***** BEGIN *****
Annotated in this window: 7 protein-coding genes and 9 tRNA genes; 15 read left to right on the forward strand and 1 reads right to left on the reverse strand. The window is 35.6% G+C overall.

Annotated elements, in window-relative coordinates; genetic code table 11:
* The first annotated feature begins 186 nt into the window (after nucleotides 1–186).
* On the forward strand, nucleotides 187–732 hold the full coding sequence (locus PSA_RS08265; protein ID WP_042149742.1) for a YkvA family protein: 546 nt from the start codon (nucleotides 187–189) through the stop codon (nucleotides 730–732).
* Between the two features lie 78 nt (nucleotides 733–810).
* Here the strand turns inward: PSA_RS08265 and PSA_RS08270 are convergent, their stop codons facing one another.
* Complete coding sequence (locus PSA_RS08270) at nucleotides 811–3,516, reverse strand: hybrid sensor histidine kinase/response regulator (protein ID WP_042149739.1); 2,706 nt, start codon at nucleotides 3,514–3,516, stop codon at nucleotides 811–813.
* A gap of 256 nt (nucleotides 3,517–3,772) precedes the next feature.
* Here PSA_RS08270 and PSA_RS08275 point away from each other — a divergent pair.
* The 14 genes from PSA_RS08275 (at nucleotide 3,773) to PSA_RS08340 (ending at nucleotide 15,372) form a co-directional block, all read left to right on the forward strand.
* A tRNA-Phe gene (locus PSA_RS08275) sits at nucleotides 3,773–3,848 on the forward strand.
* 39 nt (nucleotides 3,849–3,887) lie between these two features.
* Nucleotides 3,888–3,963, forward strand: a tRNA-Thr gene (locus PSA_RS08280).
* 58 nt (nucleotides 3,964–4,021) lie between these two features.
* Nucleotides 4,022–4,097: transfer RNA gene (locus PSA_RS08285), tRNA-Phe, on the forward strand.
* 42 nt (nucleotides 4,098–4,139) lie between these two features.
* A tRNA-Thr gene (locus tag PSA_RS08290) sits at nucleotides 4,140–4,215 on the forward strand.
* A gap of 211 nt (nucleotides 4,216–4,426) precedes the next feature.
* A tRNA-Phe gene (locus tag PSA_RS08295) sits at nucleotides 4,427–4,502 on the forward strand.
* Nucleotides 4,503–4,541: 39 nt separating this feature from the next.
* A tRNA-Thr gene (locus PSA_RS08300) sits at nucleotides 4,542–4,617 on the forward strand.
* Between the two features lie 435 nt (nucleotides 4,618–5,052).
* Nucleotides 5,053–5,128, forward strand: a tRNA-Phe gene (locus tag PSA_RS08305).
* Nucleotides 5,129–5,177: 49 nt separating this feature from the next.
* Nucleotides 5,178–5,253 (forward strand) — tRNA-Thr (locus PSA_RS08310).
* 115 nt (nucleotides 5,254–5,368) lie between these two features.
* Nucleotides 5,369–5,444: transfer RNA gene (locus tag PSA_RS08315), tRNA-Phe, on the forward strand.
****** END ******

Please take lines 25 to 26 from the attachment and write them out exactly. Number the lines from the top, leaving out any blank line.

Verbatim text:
* Nucleotides 5,178–5,253 (forward strand) — tRNA-Thr (locus PSA_RS08310).
* 115 nt (nucleotides 5,254–5,368) lie between these two features.